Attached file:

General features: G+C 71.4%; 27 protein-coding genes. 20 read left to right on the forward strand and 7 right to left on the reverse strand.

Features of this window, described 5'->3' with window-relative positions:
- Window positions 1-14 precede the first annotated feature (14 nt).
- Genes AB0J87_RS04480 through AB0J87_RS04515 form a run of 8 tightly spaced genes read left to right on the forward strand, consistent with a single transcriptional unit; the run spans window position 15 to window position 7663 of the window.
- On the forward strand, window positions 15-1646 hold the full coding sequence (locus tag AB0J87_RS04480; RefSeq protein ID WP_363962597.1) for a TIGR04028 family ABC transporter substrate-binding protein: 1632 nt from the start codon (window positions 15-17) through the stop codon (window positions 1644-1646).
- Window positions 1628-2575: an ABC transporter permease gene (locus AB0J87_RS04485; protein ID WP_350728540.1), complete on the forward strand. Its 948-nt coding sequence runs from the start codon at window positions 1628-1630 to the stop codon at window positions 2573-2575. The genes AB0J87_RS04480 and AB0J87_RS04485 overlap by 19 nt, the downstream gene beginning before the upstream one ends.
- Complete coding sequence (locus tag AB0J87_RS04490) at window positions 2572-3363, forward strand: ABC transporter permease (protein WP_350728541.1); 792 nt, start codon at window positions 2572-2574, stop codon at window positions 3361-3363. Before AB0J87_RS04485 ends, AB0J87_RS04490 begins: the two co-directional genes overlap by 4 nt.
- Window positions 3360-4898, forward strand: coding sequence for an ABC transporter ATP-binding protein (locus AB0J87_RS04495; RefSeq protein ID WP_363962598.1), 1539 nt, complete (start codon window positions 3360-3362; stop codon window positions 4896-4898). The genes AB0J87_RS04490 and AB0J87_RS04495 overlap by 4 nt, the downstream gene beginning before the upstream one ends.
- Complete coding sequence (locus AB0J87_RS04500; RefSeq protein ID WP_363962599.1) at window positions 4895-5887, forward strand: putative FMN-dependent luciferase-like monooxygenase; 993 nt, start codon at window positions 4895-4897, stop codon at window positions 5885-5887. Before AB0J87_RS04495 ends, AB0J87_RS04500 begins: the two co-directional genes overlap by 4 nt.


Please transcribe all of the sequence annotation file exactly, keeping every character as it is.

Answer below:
General features: G+C 71.4%; 27 protein-coding genes. 20 read left to right on the forward strand and 7 right to left on the reverse strand.

Features of this window, described 5'->3' with window-relative positions:
- Window positions 1-14 precede the first annotated feature (14 nt).
- Genes AB0J87_RS04480 through AB0J87_RS04515 form a run of 8 tightly spaced genes read left to right on the forward strand, consistent with a single transcriptional unit; the run spans window position 15 to window position 7663 of the window.
- On the forward strand, window positions 15-1646 hold the full coding sequence (locus tag AB0J87_RS04480; RefSeq protein ID WP_363962597.1) for a TIGR04028 family ABC transporter substrate-binding protein: 1632 nt from the start codon (window positions 15-17) through the stop codon (window positions 1644-1646).
- Window positions 1628-2575: an ABC transporter permease gene (locus AB0J87_RS04485; protein ID WP_350728540.1), complete on the forward strand. Its 948-nt coding sequence runs from the start codon at window positions 1628-1630 to the stop codon at window positions 2573-2575. The genes AB0J87_RS04480 and AB0J87_RS04485 overlap by 19 nt, the downstream gene beginning before the upstream one ends.
- Complete coding sequence (locus tag AB0J87_RS04490) at window positions 2572-3363, forward strand: ABC transporter permease (protein WP_350728541.1); 792 nt, start codon at window positions 2572-2574, stop codon at window positions 3361-3363. Before AB0J87_RS04485 ends, AB0J87_RS04490 begins: the two co-directional genes overlap by 4 nt.
- Window positions 3360-4898, forward strand: coding sequence for an ABC transporter ATP-binding protein (locus AB0J87_RS04495; RefSeq protein ID WP_363962598.1), 1539 nt, complete (start codon window positions 3360-3362; stop codon window positions 4896-4898). The genes AB0J87_RS04490 and AB0J87_RS04495 overlap by 4 nt, the downstream gene beginning before the upstream one ends.
- Complete coding sequence (locus AB0J87_RS04500; RefSeq protein ID WP_363962599.1) at window positions 4895-5887, forward strand: putative FMN-dependent luciferase-like monooxygenase; 993 nt, start codon at window positions 4895-4897, stop codon at window positions 5885-5887. Before AB0J87_RS04495 ends, AB0J87_RS04500 begins: the two co-directional genes overlap by 4 nt.